On the other hand, the hearing of voices is very significant within spiritualism, and spiritism, but these traditions do not have a canon of sacred texts in the same way that most other religious traditions do.
However, the hearing of voices does seem to have been a significant theme in virtually all of the monotheistic traditions. This idea of meditation is plausible, because in the Pahlavi writings we are told that Zarathustra sought inspiration and divine knowledge by going to the river Dareji.
Anklesaria, , p. According to Islamic tradition, in the year ce , at the age of 40, Mohammed d. From this time on, he continued to hear a voice which conveyed to him words which he believed were revelations from God. It is thus usually understood that God was the speaker, and that the angel played only an intermediary role Gilliot, , p. For those who do not identify themselves with the tradition, this has included both the suggestion that unconscious psychological processes were at work Moberly, , pp. Needless to say, such explanations are not generally accepted by those who identify themselves as Muslims, although it is not immediately obvious at least to the present author, as a non-Muslim that either case would necessarily preclude divine inspiration.
The founder of Mormonism, Joseph Smith — , having had a vision of an encounter with God the Father and God the Son, and then three visionary encounters with an angel, according to tradition, was shown where a book written on golden plates would be found buried. He is understood to have eventually translated this book, and in the Book of Mormon was first published in English. Every limb of my body would, as a result, be set afire. At such moments My tongue recited what no man could bear to hear. However, in places, he writes as though he clearly has himself heard a voice which he is reporting.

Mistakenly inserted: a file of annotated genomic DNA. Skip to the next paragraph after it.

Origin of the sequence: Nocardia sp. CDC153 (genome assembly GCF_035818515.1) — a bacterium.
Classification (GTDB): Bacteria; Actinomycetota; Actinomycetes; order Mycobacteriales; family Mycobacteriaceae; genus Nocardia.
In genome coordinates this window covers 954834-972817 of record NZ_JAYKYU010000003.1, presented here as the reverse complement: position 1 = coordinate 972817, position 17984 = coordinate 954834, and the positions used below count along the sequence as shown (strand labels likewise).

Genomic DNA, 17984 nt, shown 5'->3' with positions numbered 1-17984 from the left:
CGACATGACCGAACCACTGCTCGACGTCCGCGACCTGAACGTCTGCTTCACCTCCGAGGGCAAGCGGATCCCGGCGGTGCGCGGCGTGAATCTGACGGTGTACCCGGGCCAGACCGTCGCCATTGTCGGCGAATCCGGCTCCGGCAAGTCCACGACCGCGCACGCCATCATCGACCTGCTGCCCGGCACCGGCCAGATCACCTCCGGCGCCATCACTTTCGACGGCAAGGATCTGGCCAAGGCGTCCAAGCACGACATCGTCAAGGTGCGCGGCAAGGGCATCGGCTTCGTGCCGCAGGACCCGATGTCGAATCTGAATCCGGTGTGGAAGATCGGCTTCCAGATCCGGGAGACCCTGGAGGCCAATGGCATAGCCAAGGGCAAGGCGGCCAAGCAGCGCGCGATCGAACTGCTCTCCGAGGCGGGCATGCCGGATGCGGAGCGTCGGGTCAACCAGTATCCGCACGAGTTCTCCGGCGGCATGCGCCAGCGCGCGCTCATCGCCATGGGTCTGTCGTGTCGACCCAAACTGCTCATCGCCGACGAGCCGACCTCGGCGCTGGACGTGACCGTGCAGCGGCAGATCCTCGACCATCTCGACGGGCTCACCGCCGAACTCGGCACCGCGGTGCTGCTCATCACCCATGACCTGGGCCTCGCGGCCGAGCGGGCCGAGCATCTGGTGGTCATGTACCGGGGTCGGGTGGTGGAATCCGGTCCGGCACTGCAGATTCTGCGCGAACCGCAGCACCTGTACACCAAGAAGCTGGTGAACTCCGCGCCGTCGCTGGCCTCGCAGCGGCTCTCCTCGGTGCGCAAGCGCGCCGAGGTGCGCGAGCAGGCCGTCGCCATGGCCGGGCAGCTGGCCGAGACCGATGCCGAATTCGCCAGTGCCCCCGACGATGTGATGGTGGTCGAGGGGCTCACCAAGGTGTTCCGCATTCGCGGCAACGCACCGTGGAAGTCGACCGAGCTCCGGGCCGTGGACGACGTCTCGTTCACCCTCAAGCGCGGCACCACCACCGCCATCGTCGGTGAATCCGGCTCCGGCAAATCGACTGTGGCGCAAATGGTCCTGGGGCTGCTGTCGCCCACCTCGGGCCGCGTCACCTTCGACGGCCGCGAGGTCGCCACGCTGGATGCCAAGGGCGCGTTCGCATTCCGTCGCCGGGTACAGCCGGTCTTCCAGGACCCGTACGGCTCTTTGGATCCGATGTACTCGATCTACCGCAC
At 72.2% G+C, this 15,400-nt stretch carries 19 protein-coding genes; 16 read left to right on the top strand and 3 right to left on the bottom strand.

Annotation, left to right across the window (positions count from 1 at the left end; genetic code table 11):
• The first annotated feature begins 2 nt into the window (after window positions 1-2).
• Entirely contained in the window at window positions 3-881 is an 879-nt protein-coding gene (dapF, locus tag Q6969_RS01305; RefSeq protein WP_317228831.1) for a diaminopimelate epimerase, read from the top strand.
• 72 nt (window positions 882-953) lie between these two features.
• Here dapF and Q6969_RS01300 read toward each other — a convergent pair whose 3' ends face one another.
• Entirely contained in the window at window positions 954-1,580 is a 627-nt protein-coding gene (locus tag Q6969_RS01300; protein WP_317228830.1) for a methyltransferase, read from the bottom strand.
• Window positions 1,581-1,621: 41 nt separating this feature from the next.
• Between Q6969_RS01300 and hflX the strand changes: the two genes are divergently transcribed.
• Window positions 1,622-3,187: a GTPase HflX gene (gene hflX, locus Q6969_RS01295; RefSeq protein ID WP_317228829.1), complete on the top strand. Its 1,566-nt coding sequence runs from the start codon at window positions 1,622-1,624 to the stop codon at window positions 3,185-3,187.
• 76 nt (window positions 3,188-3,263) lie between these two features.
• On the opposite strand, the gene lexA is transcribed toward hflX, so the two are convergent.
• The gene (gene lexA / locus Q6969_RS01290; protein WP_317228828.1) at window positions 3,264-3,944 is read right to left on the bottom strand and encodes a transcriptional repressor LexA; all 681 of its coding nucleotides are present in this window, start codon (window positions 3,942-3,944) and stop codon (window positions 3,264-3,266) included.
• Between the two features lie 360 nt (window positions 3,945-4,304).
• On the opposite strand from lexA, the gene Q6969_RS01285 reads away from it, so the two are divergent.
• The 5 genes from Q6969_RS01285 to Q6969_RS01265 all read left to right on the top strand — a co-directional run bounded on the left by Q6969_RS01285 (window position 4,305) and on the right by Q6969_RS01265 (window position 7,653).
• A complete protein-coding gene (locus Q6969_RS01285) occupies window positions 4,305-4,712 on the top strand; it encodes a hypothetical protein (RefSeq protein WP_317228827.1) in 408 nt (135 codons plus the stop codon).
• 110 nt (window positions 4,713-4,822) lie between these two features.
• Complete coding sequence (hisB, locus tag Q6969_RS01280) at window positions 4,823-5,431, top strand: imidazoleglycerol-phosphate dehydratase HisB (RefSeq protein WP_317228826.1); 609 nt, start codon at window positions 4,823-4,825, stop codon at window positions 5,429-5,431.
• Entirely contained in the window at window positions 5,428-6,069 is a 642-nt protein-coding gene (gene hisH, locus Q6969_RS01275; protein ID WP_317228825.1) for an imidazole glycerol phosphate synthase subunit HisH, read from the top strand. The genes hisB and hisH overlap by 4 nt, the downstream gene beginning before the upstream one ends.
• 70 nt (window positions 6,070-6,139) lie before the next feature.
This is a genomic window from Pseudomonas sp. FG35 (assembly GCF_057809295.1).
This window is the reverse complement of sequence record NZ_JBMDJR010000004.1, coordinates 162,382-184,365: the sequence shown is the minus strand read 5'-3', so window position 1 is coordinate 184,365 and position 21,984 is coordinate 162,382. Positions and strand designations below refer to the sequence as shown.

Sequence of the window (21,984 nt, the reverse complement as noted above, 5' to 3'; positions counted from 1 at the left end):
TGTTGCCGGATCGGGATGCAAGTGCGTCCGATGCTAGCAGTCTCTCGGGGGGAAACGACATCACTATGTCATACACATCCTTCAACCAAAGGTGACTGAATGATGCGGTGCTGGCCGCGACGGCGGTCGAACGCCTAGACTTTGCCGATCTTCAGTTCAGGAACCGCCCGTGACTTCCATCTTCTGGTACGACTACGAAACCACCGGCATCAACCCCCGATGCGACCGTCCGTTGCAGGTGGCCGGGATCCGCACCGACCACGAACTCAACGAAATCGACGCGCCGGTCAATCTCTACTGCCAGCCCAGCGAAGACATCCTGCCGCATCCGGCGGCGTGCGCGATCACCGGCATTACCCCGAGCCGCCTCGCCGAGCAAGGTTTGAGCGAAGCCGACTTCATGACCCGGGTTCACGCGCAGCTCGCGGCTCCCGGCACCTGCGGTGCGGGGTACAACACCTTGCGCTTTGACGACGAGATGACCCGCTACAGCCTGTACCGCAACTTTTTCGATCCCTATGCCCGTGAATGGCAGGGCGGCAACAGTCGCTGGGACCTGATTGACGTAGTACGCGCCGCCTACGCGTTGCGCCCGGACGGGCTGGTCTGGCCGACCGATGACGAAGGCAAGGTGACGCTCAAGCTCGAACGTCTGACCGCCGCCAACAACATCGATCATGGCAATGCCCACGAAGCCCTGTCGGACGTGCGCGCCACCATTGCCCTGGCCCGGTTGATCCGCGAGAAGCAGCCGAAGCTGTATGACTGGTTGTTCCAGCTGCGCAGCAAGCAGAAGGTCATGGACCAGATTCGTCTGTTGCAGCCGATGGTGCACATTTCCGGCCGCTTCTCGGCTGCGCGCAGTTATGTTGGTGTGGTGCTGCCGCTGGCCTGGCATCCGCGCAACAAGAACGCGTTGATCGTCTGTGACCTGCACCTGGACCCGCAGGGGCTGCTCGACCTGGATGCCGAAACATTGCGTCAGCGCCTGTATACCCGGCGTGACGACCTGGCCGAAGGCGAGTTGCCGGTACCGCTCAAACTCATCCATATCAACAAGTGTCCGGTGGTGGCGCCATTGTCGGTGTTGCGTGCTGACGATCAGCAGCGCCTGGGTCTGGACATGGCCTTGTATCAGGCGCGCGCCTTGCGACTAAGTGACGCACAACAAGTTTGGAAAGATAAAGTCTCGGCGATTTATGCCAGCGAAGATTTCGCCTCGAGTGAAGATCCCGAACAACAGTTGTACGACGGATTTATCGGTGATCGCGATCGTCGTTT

Recite Thou unto the Shaykh the remaining passages of the Lawh.
Neuheiten, Bestseller, Bildung
There thus seems to be some kind of scriptural tradition of voice hearing within all of the Western monotheistic traditions. It seems to be a little more difficult to identify scriptural examples of voice hearing within the Eastern religious traditions, but this is not to say that clear examples may not be found.
In particular, it seems to be in evidence in Hinduism. Hinduism is an ancient tradition which has a great variety of expression and is difficult to define. Amongst other things, the authority of the Veda Hindu scriptures may be the closest to a universal criterion of Hindu identity. However, examples of interest may be found. Book 9 of the Rig Veda comprises a series of hymns in praise of soma, an hallucinogenic plant of uncertain identity. The properties of soma most in evidence here are entheogenic and mood-altering effects which generally do not seem to include auditory hallucinations, but there are occasional references to voices.
For example, in Hymns 12 and 95 there are references to the voice of Indu. In chapter XI of the Bhagavad Gita Arjuna is granted a theophanic vision, within which he is addressed by Krishna, an incarnation of the supreme deity. However, Hinduism does not seem to be a religion within which scriptural voices feature prominently and the practice of yoga according to the Yoga-sutras of Patanjali involves withdrawal of the senses and culminates in a state of trance, or ecstasy characterised by a unitive state of consciousness.
The picture that begins to emerge from this very preliminary and general exploration of the possible relationships between voice hearing and scripture is one of the inspired voice as conveying, and conveyed by, divine authority.